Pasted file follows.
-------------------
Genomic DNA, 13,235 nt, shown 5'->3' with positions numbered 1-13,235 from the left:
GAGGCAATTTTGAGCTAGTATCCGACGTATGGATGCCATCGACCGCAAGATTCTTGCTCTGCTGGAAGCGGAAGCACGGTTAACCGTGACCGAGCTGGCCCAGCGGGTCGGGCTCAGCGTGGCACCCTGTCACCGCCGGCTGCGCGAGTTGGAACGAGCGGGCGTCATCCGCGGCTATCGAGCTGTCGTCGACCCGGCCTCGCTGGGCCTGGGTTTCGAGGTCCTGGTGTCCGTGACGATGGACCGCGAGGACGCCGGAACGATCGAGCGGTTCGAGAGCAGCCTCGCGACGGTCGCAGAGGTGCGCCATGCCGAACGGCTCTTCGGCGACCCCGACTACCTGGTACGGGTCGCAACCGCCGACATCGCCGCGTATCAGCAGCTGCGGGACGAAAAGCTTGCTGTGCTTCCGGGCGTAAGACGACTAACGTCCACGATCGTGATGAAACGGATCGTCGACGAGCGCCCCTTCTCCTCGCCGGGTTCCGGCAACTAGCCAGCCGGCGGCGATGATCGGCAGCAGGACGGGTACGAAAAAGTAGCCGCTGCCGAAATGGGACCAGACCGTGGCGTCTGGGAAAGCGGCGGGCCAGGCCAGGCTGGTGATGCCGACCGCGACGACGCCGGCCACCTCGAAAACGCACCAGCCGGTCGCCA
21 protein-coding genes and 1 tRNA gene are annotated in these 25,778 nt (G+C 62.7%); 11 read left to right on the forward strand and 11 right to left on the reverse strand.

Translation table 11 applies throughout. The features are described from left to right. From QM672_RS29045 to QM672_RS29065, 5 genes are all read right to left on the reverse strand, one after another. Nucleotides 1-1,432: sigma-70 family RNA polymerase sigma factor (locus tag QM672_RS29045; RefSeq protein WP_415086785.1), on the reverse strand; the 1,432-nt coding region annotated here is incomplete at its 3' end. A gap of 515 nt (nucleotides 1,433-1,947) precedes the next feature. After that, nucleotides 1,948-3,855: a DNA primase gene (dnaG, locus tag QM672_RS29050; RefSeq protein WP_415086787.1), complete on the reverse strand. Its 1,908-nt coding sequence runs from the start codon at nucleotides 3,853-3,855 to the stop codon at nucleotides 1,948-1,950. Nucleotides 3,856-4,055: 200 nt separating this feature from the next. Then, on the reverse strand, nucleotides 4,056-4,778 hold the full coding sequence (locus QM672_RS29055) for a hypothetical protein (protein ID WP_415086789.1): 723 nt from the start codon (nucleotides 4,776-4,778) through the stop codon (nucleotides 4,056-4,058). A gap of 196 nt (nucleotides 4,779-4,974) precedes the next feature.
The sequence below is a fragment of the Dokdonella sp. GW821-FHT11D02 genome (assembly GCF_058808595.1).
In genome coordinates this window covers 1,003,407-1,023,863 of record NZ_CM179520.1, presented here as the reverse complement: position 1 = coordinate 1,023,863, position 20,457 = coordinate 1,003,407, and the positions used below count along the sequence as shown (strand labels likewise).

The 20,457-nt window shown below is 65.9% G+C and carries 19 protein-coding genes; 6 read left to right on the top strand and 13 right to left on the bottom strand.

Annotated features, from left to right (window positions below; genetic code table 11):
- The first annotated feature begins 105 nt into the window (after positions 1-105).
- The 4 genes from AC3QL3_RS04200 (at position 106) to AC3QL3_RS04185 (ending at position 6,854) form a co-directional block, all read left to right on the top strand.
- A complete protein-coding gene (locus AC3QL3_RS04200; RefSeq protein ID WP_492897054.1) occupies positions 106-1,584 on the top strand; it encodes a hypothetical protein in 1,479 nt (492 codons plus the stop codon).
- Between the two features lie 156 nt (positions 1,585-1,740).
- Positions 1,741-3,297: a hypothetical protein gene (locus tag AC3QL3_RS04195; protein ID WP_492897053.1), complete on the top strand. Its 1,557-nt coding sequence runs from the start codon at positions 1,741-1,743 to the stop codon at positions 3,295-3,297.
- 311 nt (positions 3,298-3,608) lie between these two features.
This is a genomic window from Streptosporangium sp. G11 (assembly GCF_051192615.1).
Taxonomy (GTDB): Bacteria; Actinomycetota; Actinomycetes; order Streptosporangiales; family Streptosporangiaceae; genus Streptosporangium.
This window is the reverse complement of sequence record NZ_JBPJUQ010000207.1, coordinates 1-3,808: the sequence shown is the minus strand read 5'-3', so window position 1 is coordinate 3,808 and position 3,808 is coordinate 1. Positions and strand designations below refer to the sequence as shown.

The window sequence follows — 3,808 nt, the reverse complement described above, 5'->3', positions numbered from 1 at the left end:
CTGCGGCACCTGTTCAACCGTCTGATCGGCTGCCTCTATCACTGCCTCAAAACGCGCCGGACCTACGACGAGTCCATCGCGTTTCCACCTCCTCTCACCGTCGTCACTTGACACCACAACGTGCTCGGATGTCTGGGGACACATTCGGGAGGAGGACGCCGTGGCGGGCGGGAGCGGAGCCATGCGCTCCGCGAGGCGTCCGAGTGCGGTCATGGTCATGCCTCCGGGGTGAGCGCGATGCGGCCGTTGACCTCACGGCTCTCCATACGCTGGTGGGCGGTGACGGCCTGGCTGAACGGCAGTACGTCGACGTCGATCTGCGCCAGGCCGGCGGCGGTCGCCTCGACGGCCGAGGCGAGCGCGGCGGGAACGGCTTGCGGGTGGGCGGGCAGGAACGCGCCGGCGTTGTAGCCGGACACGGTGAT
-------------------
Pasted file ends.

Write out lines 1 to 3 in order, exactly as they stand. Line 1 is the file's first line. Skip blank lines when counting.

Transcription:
Genomic DNA, 13,235 nt, shown 5'->3' with positions numbered 1-13,235 from the left:
GAGGCAATTTTGAGCTAGTATCCGACGTATGGATGCCATCGACCGCAAGATTCTTGCTCTGCTGGAAGCGGAAGCACGGTTAACCGTGACCGAGCTGGCCCAGCGGGTCGGGCTCAGCGTGGCACCCTGTCACCGCCGGCTGCGCGAGTTGGAACGAGCGGGCGTCATCCGCGGCTATCGAGCTGTCGTCGACCCGGCCTCGCTGGGCCTGGGTTTCGAGGTCCTGGTGTCCGTGACGATGGACCGCGAGGACGCCGGAACGATCGAGCGGTTCGAGAGCAGCCTCGCGACGGTCGCAGAGGTGCGCCATGCCGAACGGCTCTTCGGCGACCCCGACTACCTGGTACGGGTCGCAACCGCCGACATCGCCGCGTATCAGCAGCTGCGGGACGAAAAGCTTGCTGTGCTTCCGGGCGTAAGACGACTAACGTCCACGATCGTGATGAAACGGATCGTCGACGAGCGCCCCTTCTCCTCGCCGGGTTCCGGCAACTAGCCAGCCGGCGGCGATGATCGGCAGCAGGACGGGTACGAAAAAGTAGCCGCTGCCGAAATGGGACCAGACCGTGGCGTCTGGGAAAGCGGCGGGCCAGGCCAGGCTGGTGATGCCGACCGCGACGACGCCGGCCACCTCGAAAACGCACCAGCCGGTCGCCA
21 protein-coding genes and 1 tRNA gene are annotated in these 25,778 nt (G+C 62.7%); 11 read left to right on the forward strand and 11 right to left on the reverse strand.